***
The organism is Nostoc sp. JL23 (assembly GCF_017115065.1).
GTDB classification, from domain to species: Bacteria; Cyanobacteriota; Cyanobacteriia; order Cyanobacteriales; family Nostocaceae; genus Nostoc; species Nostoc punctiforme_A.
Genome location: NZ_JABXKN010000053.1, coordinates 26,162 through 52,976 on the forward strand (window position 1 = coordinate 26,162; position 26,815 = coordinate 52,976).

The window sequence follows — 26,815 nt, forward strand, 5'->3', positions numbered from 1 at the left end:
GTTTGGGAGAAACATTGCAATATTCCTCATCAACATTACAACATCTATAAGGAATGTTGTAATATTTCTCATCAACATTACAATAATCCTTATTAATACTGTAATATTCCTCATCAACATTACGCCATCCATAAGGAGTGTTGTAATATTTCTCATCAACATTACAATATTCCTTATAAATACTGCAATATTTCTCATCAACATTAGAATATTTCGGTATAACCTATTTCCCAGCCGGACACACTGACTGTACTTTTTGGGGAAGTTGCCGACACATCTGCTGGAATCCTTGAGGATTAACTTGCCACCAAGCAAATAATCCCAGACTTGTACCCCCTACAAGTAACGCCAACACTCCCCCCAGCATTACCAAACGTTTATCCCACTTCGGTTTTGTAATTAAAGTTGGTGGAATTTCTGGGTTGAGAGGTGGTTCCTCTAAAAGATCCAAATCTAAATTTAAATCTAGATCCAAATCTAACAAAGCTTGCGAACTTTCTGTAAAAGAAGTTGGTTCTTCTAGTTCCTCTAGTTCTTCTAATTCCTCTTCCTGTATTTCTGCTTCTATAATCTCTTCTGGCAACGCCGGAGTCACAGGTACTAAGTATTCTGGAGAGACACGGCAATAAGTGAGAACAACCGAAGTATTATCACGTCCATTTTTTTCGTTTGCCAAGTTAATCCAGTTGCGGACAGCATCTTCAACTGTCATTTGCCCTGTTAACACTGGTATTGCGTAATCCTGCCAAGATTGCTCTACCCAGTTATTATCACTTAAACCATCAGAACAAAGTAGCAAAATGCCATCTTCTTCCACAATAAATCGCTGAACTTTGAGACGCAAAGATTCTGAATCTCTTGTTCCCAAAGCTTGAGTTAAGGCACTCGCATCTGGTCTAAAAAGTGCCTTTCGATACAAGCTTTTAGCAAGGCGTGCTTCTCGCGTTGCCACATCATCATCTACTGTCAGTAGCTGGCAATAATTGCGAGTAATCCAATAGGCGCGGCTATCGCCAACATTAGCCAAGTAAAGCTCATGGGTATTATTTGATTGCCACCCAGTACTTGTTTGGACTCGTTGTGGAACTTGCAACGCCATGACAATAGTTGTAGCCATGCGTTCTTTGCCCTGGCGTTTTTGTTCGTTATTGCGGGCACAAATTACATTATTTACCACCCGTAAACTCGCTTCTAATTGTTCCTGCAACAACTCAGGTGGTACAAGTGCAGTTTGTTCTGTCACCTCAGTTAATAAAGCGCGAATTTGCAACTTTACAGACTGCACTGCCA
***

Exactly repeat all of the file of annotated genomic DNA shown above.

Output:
The organism is Nostoc sp. JL23 (assembly GCF_017115065.1).
GTDB classification, from domain to species: Bacteria; Cyanobacteriota; Cyanobacteriia; order Cyanobacteriales; family Nostocaceae; genus Nostoc; species Nostoc punctiforme_A.
Genome location: NZ_JABXKN010000053.1, coordinates 26,162 through 52,976 on the forward strand (window position 1 = coordinate 26,162; position 26,815 = coordinate 52,976).

The window sequence follows — 26,815 nt, forward strand, 5'->3', positions numbered from 1 at the left end:
GTTTGGGAGAAACATTGCAATATTCCTCATCAACATTACAACATCTATAAGGAATGTTGTAATATTTCTCATCAACATTACAATAATCCTTATTAATACTGTAATATTCCTCATCAACATTACGCCATCCATAAGGAGTGTTGTAATATTTCTCATCAACATTACAATATTCCTTATAAATACTGCAATATTTCTCATCAACATTAGAATATTTCGGTATAACCTATTTCCCAGCCGGACACACTGACTGTACTTTTTGGGGAAGTTGCCGACACATCTGCTGGAATCCTTGAGGATTAACTTGCCACCAAGCAAATAATCCCAGACTTGTACCCCCTACAAGTAACGCCAACACTCCCCCCAGCATTACCAAACGTTTATCCCACTTCGGTTTTGTAATTAAAGTTGGTGGAATTTCTGGGTTGAGAGGTGGTTCCTCTAAAAGATCCAAATCTAAATTTAAATCTAGATCCAAATCTAACAAAGCTTGCGAACTTTCTGTAAAAGAAGTTGGTTCTTCTAGTTCCTCTAGTTCTTCTAATTCCTCTTCCTGTATTTCTGCTTCTATAATCTCTTCTGGCAACGCCGGAGTCACAGGTACTAAGTATTCTGGAGAGACACGGCAATAAGTGAGAACAACCGAAGTATTATCACGTCCATTTTTTTCGTTTGCCAAGTTAATCCAGTTGCGGACAGCATCTTCAACTGTCATTTGCCCTGTTAACACTGGTATTGCGTAATCCTGCCAAGATTGCTCTACCCAGTTATTATCACTTAAACCATCAGAACAAAGTAGCAAAATGCCATCTTCTTCCACAATAAATCGCTGAACTTTGAGACGCAAAGATTCTGAATCTCTTGTTCCCAAAGCTTGAGTTAAGGCACTCGCATCTGGTCTAAAAAGTGCCTTTCGATACAAGCTTTTAGCAAGGCGTGCTTCTCGCGTTGCCACATCATCATCTACTGTCAGTAGCTGGCAATAATTGCGAGTAATCCAATAGGCGCGGCTATCGCCAACATTAGCCAAGTAAAGCTCATGGGTATTATTTGATTGCCACCCAGTACTTGTTTGGACTCGTTGTGGAACTTGCAACGCCATGACAATAGTTGTAGCCATGCGTTCTTTGCCCTGGCGTTTTTGTTCGTTATTGCGGGCACAAATTACATTATTTACCACCCGTAAACTCGCTTCTAATTGTTCCTGCAACAACTCAGGTGGTACAAGTGCAGTTTGTTCTGTCACCTCAGTTAATAAAGCGCGAATTTGCAACTTTACAGACTGCACTGCCA